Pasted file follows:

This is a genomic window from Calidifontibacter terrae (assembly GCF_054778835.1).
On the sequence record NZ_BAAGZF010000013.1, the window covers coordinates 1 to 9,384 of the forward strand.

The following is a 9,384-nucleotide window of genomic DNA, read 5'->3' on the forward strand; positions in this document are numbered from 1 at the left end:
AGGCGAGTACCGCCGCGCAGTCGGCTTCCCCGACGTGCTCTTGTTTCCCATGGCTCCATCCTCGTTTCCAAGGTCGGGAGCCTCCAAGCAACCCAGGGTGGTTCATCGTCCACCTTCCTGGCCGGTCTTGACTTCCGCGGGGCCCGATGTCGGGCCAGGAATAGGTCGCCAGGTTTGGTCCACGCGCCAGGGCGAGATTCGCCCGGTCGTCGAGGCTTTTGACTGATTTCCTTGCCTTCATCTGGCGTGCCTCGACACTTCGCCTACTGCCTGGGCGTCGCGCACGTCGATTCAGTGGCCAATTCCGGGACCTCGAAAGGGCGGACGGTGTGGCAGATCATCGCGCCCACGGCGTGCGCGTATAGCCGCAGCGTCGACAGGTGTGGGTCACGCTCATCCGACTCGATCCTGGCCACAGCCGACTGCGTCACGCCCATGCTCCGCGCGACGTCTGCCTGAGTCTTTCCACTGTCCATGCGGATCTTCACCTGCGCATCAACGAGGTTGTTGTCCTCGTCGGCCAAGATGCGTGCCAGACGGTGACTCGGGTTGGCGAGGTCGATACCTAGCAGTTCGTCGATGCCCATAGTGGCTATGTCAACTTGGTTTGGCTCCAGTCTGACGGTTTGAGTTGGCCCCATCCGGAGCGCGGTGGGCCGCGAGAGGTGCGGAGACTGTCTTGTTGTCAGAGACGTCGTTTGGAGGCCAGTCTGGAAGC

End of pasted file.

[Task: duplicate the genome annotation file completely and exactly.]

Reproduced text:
This is a genomic window from Calidifontibacter terrae (assembly GCF_054778835.1).
On the sequence record NZ_BAAGZF010000013.1, the window covers coordinates 1 to 9,384 of the forward strand.

The following is a 9,384-nucleotide window of genomic DNA, read 5'->3' on the forward strand; positions in this document are numbered from 1 at the left end:
AGGCGAGTACCGCCGCGCAGTCGGCTTCCCCGACGTGCTCTTGTTTCCCATGGCTCCATCCTCGTTTCCAAGGTCGGGAGCCTCCAAGCAACCCAGGGTGGTTCATCGTCCACCTTCCTGGCCGGTCTTGACTTCCGCGGGGCCCGATGTCGGGCCAGGAATAGGTCGCCAGGTTTGGTCCACGCGCCAGGGCGAGATTCGCCCGGTCGTCGAGGCTTTTGACTGATTTCCTTGCCTTCATCTGGCGTGCCTCGACACTTCGCCTACTGCCTGGGCGTCGCGCACGTCGATTCAGTGGCCAATTCCGGGACCTCGAAAGGGCGGACGGTGTGGCAGATCATCGCGCCCACGGCGTGCGCGTATAGCCGCAGCGTCGACAGGTGTGGGTCACGCTCATCCGACTCGATCCTGGCCACAGCCGACTGCGTCACGCCCATGCTCCGCGCGACGTCTGCCTGAGTCTTTCCACTGTCCATGCGGATCTTCACCTGCGCATCAACGAGGTTGTTGTCCTCGTCGGCCAAGATGCGTGCCAGACGGTGACTCGGGTTGGCGAGGTCGATACCTAGCAGTTCGTCGATGCCCATAGTGGCTATGTCAACTTGGTTTGGCTCCAGTCTGACGGTTTGAGTTGGCCCCATCCGGAGCGCGGTGGGCCGCGAGAGGTGCGGAGACTGTCTTGTTGTCAGAGACGTCGTTTGGAGGCCAGTCTGGAAGC